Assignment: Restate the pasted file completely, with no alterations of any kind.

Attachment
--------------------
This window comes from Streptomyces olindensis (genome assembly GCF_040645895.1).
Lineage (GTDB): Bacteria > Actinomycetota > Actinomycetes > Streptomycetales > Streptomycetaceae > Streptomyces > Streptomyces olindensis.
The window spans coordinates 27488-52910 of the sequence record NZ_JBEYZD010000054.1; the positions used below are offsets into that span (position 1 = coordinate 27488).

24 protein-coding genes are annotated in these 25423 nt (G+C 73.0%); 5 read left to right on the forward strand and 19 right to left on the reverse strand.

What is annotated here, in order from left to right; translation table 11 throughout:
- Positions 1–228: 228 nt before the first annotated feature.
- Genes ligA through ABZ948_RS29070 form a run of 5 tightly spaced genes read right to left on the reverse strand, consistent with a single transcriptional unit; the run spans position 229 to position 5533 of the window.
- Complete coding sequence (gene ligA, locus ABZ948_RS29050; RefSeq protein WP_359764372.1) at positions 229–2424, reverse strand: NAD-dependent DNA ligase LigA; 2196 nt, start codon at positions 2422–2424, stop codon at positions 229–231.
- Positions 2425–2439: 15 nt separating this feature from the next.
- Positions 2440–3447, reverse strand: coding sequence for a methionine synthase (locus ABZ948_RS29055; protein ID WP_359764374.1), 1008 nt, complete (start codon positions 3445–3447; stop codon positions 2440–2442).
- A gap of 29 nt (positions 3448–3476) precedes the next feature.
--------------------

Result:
This window comes from Streptomyces olindensis (genome assembly GCF_040645895.1).
Lineage (GTDB): Bacteria > Actinomycetota > Actinomycetes > Streptomycetales > Streptomycetaceae > Streptomyces > Streptomyces olindensis.
The window spans coordinates 27488-52910 of the sequence record NZ_JBEYZD010000054.1; the positions used below are offsets into that span (position 1 = coordinate 27488).

24 protein-coding genes are annotated in these 25423 nt (G+C 73.0%); 5 read left to right on the forward strand and 19 right to left on the reverse strand.

What is annotated here, in order from left to right; translation table 11 throughout:
- Positions 1–228: 228 nt before the first annotated feature.
- Genes ligA through ABZ948_RS29070 form a run of 5 tightly spaced genes read right to left on the reverse strand, consistent with a single transcriptional unit; the run spans position 229 to position 5533 of the window.
- Complete coding sequence (gene ligA, locus ABZ948_RS29050; RefSeq protein WP_359764372.1) at positions 229–2424, reverse strand: NAD-dependent DNA ligase LigA; 2196 nt, start codon at positions 2422–2424, stop codon at positions 229–231.
- Positions 2425–2439: 15 nt separating this feature from the next.
- Positions 2440–3447, reverse strand: coding sequence for a methionine synthase (locus ABZ948_RS29055; protein ID WP_359764374.1), 1008 nt, complete (start codon positions 3445–3447; stop codon positions 2440–2442).
- A gap of 29 nt (positions 3448–3476) precedes the next feature.